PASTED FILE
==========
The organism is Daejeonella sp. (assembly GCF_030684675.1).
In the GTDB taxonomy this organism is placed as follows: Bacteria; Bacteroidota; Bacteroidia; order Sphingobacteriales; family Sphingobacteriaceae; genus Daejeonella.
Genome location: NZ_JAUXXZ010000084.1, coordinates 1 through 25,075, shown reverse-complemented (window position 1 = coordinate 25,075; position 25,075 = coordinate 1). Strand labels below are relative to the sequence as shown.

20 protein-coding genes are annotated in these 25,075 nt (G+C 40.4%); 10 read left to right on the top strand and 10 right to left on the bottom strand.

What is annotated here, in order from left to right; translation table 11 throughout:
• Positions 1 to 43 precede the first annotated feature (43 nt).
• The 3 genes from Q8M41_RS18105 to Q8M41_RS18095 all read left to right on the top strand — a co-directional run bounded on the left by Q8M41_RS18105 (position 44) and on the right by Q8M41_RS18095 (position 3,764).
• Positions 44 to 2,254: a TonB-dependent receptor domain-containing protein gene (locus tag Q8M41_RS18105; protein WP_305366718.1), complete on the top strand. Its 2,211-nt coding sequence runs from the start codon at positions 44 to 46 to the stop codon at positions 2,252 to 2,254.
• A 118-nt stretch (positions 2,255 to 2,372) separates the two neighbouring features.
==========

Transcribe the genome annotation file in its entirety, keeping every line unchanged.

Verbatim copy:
The organism is Daejeonella sp. (assembly GCF_030684675.1).
In the GTDB taxonomy this organism is placed as follows: Bacteria; Bacteroidota; Bacteroidia; order Sphingobacteriales; family Sphingobacteriaceae; genus Daejeonella.
Genome location: NZ_JAUXXZ010000084.1, coordinates 1 through 25,075, shown reverse-complemented (window position 1 = coordinate 25,075; position 25,075 = coordinate 1). Strand labels below are relative to the sequence as shown.

20 protein-coding genes are annotated in these 25,075 nt (G+C 40.4%); 10 read left to right on the top strand and 10 right to left on the bottom strand.

What is annotated here, in order from left to right; translation table 11 throughout:
• Positions 1 to 43 precede the first annotated feature (43 nt).
• The 3 genes from Q8M41_RS18105 to Q8M41_RS18095 all read left to right on the top strand — a co-directional run bounded on the left by Q8M41_RS18105 (position 44) and on the right by Q8M41_RS18095 (position 3,764).
• Positions 44 to 2,254: a TonB-dependent receptor domain-containing protein gene (locus tag Q8M41_RS18105; protein WP_305366718.1), complete on the top strand. Its 2,211-nt coding sequence runs from the start codon at positions 44 to 46 to the stop codon at positions 2,252 to 2,254.
• A 118-nt stretch (positions 2,255 to 2,372) separates the two neighbouring features.